Ibeyi Ash

IbeyiAsh
7
The weight of expectation: it can either ground or crush an artist — or, in this instance, artists. After blowing minds in 2015 with their self-titled debut album, Ibeyi are back with Ash to prove that the first time was no fluke.
 
Not that there's reason to believe it was one; French-Cuban fraternal twin sisters Lisa-Kaindé and Naomi Díaz are the collective real deal, and their love of soul, hip-hop, dancehall and electronic sounds leant themselves nicely to a sonic bridging of tradition and future-forward vibes that undulated and pulsed with meaning. The same is true on Ash; by leaning even more heavily on the musicality and spirituality gleaned from their Yoruba ancestors, the duo go in on West African sounds, mixed with jazz mixed with soul. It's a minimalistic undertaking from a production point of view, but its themes of diasporic identity, race, inclusiveness and feminism are dense.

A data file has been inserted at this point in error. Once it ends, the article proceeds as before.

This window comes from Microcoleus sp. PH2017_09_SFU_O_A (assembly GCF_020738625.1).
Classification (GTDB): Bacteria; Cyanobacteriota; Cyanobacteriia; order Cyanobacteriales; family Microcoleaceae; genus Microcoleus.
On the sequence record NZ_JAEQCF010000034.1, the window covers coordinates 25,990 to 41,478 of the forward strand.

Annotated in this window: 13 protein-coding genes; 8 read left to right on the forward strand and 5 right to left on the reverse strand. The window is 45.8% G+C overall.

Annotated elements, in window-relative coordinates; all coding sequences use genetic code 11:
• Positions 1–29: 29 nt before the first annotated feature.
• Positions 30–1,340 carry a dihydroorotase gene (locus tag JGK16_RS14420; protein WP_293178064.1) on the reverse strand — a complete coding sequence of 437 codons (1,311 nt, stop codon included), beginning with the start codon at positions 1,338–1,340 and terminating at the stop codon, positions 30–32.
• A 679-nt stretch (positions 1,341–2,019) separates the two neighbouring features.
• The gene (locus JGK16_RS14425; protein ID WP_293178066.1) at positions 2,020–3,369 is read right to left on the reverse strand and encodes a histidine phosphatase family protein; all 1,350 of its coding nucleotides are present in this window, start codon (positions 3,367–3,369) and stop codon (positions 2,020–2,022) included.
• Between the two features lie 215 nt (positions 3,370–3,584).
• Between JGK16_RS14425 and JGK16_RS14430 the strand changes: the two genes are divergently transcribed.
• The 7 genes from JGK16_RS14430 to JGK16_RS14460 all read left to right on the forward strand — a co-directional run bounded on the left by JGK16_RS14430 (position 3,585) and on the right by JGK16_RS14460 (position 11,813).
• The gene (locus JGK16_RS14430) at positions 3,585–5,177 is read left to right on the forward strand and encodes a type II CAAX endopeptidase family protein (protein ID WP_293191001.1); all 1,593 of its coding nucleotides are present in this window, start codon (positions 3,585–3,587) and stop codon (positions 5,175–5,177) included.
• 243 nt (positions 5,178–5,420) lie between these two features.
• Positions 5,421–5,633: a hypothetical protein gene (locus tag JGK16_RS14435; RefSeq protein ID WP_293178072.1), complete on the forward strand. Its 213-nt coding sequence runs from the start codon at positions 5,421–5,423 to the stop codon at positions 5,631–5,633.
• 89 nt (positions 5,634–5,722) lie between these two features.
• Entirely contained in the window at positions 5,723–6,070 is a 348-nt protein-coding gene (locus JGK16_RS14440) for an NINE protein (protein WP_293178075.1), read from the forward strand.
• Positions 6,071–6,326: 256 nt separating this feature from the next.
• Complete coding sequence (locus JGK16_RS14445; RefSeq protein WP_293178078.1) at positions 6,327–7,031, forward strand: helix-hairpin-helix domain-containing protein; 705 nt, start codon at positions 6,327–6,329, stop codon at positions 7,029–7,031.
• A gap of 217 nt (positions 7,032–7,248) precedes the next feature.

The duo sample a poignant phrase by former U.S. First Lady Michelle Obama — "The measure of any society is how it treats its women and girls" — to imbue masterful track "No Man Is Big Enough for My Arms" with relevance and thoughtfulness. The trenchant stance that is "Deathless" speaks to racial injustice on a personal scale, leveraging a Kamasi Washington sample to solid effect. But elsewhere, "Numb," while powerful, feels a tad dated in production style, while "Waves" loses itself in its literalism and earnestness: "I am water under the ground."
 
But then along come the haunting hip-hop atmospherics of "Away Away" and the sensuous salsa tone of "Me Voy," and all is right in Ibeyi's world. Ash doesn't feel as world-shifting or momentous as their debut, but operates on a more intimate level. (XL)